To Turin for the opening of Van Dyck: Court Painter at the Galleria Sabauda (until 17 March 2019). To my relief (I’ve both lent a painting and contributed to the catalogue) the show is a good one, with a generous helping of masterpieces. Other lenders include Queen Elizabeth II, the Met in New York and the National Gallery in London. It feels humbling to be in such company, in celebration of my favourite artist. There are one or two questionable pictures, mainly where condition issues mean we can’t be sure of an attribution. But at least they serve to reinforce the quality of the remainder. Highlights include Van Dyck’s two portraits of the three eldest children of Charles I, which are hung opposite each other, perhaps for the first time. In both, the future Charles II looks boisterous and confident, while his brother, the future James II, looks somewhat anxious. History bears out the characterisation.
One of the pictures I catalogued was the final work shown in the exhibition. Painted in mid-1641, it shows the newly married Princess Mary of England and Prince William of Orange, at the ages of nine and 14 respectively. The slight hesitation evident in Mary beside the confidence of her new husband is subtly but powerfully evident (and Mary never took to life in the Netherlands). Few artists have painted children with such sensitivity. I was looking forward to seeing what my daughter might make of such pictures, and before the opening party an ultra-private view was generously arranged by the curators. But after only one room she fell asleep on my shoulder.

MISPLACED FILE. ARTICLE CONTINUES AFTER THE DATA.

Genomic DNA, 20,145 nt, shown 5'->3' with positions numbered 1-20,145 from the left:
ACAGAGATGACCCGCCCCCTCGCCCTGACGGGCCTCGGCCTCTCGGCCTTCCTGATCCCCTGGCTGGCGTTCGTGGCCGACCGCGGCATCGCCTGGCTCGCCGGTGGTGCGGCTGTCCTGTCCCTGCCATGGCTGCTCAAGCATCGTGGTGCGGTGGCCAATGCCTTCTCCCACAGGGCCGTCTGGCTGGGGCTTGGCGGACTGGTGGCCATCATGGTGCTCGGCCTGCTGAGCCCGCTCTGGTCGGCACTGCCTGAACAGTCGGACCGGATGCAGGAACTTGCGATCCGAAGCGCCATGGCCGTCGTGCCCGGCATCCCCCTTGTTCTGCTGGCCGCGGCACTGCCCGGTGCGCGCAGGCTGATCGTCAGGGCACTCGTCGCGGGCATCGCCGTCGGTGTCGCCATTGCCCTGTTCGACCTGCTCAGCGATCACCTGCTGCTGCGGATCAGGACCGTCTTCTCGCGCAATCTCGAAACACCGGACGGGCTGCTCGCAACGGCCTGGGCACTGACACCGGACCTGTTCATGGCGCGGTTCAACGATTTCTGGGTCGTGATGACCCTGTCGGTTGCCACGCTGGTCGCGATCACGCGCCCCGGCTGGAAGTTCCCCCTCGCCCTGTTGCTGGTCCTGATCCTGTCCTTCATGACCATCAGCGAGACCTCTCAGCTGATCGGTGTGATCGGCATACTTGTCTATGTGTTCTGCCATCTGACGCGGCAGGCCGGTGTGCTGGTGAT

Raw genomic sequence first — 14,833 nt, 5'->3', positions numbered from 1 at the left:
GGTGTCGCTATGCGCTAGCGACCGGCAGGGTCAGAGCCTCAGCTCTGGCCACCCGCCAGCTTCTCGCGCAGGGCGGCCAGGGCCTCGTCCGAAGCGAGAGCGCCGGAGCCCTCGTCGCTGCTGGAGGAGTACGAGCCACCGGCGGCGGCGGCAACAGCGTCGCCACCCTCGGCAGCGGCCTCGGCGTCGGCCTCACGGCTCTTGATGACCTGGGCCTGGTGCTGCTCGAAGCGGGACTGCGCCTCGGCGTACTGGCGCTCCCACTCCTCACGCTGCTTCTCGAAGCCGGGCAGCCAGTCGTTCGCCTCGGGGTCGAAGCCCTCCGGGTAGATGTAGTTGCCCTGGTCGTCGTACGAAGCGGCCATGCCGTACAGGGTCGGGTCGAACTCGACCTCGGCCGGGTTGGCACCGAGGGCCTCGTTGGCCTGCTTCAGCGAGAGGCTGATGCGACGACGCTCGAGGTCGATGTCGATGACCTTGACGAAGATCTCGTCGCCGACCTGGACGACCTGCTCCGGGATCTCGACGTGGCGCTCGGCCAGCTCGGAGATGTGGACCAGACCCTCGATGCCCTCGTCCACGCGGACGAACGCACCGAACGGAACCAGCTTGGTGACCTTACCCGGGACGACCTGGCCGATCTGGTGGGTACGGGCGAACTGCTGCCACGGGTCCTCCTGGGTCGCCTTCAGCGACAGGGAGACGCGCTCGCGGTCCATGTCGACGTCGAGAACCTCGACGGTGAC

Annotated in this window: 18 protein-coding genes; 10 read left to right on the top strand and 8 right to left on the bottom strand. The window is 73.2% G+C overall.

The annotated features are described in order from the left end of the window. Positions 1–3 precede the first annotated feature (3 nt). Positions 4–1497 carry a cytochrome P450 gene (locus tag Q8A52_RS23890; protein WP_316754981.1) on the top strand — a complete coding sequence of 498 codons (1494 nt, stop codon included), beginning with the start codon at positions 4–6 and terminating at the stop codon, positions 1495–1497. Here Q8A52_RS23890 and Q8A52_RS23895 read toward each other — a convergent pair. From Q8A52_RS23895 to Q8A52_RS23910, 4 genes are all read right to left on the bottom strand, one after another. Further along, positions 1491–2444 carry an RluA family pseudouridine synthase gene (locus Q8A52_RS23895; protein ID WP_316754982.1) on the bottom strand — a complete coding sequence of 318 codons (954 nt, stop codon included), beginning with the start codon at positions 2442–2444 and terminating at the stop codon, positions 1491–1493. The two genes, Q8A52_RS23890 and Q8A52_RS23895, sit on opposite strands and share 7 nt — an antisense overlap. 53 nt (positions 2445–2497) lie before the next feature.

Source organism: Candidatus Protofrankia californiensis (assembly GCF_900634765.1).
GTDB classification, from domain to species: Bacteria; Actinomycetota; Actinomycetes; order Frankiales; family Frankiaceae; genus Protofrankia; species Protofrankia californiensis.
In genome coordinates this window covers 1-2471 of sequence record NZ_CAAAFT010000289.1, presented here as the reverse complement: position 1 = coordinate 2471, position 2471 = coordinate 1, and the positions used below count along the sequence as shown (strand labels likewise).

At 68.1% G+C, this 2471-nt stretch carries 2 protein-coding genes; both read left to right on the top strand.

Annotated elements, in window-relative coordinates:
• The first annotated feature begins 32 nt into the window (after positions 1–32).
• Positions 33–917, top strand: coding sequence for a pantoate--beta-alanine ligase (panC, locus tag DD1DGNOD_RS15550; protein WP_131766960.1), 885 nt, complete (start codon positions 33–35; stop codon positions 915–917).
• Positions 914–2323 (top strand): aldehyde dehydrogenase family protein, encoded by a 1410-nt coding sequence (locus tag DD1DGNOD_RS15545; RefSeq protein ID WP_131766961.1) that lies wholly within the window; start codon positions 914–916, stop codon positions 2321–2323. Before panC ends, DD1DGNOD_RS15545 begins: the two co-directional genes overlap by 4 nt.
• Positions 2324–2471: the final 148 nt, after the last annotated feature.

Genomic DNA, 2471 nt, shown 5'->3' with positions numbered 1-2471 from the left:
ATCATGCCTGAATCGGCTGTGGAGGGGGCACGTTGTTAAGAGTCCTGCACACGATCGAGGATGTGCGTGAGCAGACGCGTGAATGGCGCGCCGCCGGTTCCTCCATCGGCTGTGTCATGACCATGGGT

She did enjoy Turin, though. It’s our new favourite place. As a former royal capital city it has all the grandeur of Paris, but none of the haughtiness. There are dozens of sumptuous palaces, a first-class art collection, and of course (if you believe in that sort of thing) the Turin Shroud. But because it’s not a tourist destination, it retains the feeling of a working city. The restaurants are good, the prices reasonable. Turin’s best feature are its wide, arcade-lined streets, in which you’ll find a healthy number of independent shops and small businesses you’d never see in a British city. We stood fascinated at the window of a stained-glass repair shop, between a café and a chemist. Happily, internet shopping shows no sign of destroying the Italian high street. I’m told this is mainly because the postal service is so bad.
You could spend a whole holiday exploring the area around Turin’s most impressive street, the Via Roma. At the top are the Palazzo Madama and the Palazzo Reale. The café in the latter has the best hot chocolate you’ll ever taste. The Via itself is mostly 19th century, and its arcades are flanked by carved columns and embellished coffered ceilings. Many of the shops within them retain their 19th-century interiors and signage. You could well be in the 1890s.
But at the southern end of the Via Roma the mood suddenly changes. The columns become plain, grey and a storey taller. The decorative ceilings disappear. Elegant arches become imposing rectangles. It took me a while to figure out that I was walking down one of the best-preserved examples of fascist street design in Italy. The lower part of the Via Roma was rebuilt in the 1930s by Marcello Piacentini, a favoured architect of Mussolini. It’s easy to see why dictators such as Mussolini liked Piacentini’s monumentalist style; one feels smaller, as if the buildings are in control. I found it rather unpleasant. A newsagent nearby was selling “Mussolini 2019” calendars. In modern Italy, Il Duce’s ghost is never far away.